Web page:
Also. Also. Also: Gay Allies Get a Week, Thirteen Gets a Girlfriend, Etc.

Lots of AlsoAlsoAlso this week because so many things are happening!

+Did you watch House this week? I hope so, because it had Olivia Wilde making her final appearance as Thirteen. She even got a happy ending: She rode off into the sunset with her silent girlfriend! How great is that!

+It’s Ally Week! Started by GLSEN, the movement is largely student-run, cropping up in more than 2,000 schools and in all 50 states. The purpose of the week (five days, really) is “for students to organize events that serve to identify, support and celebrate Allies against anti-LGBT language, bullying and harassment in America’s schools,” which is timely and important and everything it needs to be. The GLSEN website is full of resources, including an ally pledge: “I believe all students, regardless of sexual orientation or gender identity/expression, deserve to feel safe and supported.” Ally love is truly the greatest love of all.

+The New York Times held a written debate about whether single-sex education is really fair or worthwhile, and the participants were all over the place. One contributor writes, “When it comes to our kids’ educations, stick to what works, like smaller class sizes, more teacher training and greater attention to curriculum,” while another argues, ”Boys and girls, taken as groups, have much in common but also have different interests, propensities and needs. No sensible person thinks of the Camp Fire Girls or Boy Scouts as gender apartheid.” It’s fun!

+The Baby Boomer generation might not understand the Occupy Wall Street movement because they had all of the advantages that the young generation is fighting to obtainone columnist theorizes. He says that they older generation is too far removed from the younger, saying, “What the Clueless Generation finds difficult to comprehend is that literally millions of highly educated and hardworking young Americans—people who followed all the rules and did everything we told them to do—are either severely underemployed or have no jobs of any kind.”

+Lemony Snicket has some pithy feelings about Occupy Wall Street, which he has observed from a distance. “Money is like a child—rarely unaccompanied. When it disappears, look to those who were supposed to be keeping an eye on it while you were at the grocery store. You might also look for someone who has a lot of extra children sitting around, with long, suspicious explanations for how they got there.”I love him.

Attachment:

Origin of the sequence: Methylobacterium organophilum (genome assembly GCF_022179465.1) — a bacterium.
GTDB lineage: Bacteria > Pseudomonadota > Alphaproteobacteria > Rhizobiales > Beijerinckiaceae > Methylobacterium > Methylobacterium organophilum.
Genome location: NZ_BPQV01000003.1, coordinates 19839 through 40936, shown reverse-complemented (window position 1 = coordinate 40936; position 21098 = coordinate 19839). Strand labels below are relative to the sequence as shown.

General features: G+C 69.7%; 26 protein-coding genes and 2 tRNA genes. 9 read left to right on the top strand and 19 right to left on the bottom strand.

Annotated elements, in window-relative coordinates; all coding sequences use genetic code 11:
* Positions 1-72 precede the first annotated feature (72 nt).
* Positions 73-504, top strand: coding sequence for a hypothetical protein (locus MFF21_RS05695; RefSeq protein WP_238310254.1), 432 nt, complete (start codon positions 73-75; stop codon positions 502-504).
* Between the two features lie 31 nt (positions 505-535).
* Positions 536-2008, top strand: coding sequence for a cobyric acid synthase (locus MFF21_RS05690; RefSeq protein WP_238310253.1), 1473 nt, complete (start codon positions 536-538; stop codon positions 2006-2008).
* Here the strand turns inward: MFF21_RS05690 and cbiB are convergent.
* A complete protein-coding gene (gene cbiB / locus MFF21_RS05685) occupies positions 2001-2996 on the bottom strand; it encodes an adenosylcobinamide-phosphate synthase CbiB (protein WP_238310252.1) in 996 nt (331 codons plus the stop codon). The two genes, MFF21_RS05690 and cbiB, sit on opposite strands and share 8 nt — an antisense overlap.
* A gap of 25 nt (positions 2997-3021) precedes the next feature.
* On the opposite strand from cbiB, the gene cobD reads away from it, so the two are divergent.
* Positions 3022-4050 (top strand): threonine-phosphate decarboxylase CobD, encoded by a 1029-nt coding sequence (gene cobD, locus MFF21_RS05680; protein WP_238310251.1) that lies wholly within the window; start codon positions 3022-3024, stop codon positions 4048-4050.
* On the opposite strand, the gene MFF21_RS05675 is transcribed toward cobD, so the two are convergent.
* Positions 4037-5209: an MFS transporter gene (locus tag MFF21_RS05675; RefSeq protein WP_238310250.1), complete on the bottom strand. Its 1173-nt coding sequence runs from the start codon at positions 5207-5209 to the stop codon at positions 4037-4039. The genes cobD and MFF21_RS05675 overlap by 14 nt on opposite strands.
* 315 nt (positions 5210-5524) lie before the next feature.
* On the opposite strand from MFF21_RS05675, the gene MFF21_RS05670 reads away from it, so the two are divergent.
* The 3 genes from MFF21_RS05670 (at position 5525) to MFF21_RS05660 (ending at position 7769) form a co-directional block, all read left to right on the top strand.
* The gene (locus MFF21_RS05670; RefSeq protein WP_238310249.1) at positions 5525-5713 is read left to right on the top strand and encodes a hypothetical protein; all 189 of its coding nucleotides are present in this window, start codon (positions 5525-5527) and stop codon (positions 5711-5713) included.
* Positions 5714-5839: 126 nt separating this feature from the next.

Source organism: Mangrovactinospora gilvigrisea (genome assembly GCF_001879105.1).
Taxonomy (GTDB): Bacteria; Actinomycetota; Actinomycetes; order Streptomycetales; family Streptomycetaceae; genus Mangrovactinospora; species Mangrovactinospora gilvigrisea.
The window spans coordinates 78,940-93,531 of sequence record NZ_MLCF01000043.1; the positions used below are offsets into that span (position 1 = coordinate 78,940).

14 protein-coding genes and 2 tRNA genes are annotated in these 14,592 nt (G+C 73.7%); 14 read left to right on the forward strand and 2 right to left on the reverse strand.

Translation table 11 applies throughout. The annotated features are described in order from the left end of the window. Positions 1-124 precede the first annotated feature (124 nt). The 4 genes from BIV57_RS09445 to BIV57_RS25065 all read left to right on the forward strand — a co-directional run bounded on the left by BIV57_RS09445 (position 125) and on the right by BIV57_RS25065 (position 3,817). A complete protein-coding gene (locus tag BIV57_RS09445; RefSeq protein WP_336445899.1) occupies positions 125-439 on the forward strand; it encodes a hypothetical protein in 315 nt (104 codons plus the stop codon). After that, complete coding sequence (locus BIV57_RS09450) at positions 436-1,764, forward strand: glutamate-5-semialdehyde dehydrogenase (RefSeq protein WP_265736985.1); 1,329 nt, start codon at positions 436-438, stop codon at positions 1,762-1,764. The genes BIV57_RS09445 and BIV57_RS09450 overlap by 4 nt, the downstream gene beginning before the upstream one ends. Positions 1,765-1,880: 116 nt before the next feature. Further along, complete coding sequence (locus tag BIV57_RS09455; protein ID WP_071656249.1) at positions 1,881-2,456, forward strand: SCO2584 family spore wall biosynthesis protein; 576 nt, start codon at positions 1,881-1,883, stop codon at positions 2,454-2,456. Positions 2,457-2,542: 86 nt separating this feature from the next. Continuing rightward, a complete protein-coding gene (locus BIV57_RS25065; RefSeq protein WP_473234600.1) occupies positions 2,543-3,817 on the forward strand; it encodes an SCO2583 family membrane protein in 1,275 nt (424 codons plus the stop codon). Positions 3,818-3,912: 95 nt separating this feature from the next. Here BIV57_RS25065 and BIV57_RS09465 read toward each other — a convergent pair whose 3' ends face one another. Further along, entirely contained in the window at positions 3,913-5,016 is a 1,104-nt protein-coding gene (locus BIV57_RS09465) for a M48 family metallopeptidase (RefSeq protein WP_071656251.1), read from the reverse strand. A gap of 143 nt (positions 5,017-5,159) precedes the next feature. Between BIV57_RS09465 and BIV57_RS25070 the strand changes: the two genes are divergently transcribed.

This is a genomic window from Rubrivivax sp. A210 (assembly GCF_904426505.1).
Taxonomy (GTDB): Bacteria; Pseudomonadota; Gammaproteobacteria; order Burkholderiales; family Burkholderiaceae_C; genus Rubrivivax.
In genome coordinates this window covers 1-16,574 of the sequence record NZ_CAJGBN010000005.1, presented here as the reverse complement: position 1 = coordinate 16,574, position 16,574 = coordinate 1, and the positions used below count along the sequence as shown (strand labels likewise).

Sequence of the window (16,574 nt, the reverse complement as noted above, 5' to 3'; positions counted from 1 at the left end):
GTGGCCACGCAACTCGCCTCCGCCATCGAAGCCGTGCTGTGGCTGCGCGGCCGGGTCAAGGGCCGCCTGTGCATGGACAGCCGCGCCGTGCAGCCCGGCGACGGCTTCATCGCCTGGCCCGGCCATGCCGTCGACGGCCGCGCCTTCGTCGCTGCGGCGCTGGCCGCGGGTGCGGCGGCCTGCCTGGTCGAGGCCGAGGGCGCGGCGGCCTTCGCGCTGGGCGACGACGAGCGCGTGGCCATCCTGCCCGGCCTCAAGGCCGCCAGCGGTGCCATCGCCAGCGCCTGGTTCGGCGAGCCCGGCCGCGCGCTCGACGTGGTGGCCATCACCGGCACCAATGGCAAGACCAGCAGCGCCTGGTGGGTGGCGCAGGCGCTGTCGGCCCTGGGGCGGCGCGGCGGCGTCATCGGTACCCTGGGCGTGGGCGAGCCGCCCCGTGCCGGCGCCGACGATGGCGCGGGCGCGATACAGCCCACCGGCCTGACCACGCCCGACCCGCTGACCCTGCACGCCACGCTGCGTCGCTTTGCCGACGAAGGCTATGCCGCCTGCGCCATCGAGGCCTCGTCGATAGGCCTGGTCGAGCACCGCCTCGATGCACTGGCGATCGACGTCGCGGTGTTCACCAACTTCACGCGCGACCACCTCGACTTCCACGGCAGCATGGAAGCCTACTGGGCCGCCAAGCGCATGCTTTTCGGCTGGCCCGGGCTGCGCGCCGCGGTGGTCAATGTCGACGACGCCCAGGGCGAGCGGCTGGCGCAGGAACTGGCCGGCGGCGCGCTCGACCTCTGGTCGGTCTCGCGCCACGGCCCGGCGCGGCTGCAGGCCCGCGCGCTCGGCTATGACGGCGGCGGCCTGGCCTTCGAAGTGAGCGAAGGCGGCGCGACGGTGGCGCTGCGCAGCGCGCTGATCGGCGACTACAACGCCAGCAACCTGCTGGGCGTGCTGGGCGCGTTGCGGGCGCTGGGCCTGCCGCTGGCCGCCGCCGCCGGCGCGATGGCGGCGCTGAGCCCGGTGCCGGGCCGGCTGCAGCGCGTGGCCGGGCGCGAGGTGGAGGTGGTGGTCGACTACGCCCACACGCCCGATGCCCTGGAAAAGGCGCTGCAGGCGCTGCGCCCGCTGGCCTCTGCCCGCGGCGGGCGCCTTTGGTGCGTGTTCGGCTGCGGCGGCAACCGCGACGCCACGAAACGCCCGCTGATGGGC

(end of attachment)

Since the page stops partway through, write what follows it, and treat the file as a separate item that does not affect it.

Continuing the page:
+Paula Dean is selling butter-flavored lip balm, y’all.

+International Fisting Day is October 21! We talked about it a little in NSFW Sunday that one time, but you need to be reminded of these things. Started by queer porn stars Jiz Lee and Courtney Trouble, Fisting Day is touted as “an online blogging event … with the intent to celebrate sex positive dialogue about one of our favorite sex acts.” That being said, the overall driving force behind the day is a little deeper (heh). ”Mainstream porn companies rarely shoot fisting because adult industry lawyers have advised them not to. Fisting appeared on a list of potential triggers for obscenity lawsuits,” said Courtney Trouble.

+Identical mailboxes are interesting because they’re only identical when they’re first installed. As people start to use them, they change, but they always seem to change in the same way. Look, someone made a video about it.

+Women are being told that they have to ride in the back of a public bus in Brooklyn or face harassment from Orthodox Jewish men. According to Jezebel, “The B110 … has a route number, and goes to city bus stops. However, the line is run by a private company under a decades-old agreement with the city, and since the bus is designed to serve the Hasidic community in the area, a board of rabbis sets the rules. They’ve decreed that women should sit in the back and men should sit in the front to avoid contact between members of the opposite sex.” Even so, it’s not actually a private bus, so discrimination laws still apply.

+Look, a Google-powered vibrator. Huh. (NSFW, obvs)

+The “Raman King of Hong Kongdid an interview, is amazing and successfully summed up my life in one sentence:  ”Always think about ramen. Every waking moment I just contemplate ramen.” Amen.

+A menagerie of exotic and dangerous animals escaped (or were released) from a private zoo in Zanseville, Ohio, and law enforcement are working under a shoot-to-kill order, which is sad but necessary, at this point. This series of events will undoubtedly be followed by a series of PSAs telling parents not to buy their children Jumanji games.

+Tegan and Sara Quin are doing a live Q&A session on Twitter starting today at 3 p.m. PST. I know, I know, I know you’re just dying to ask them to marry you, so.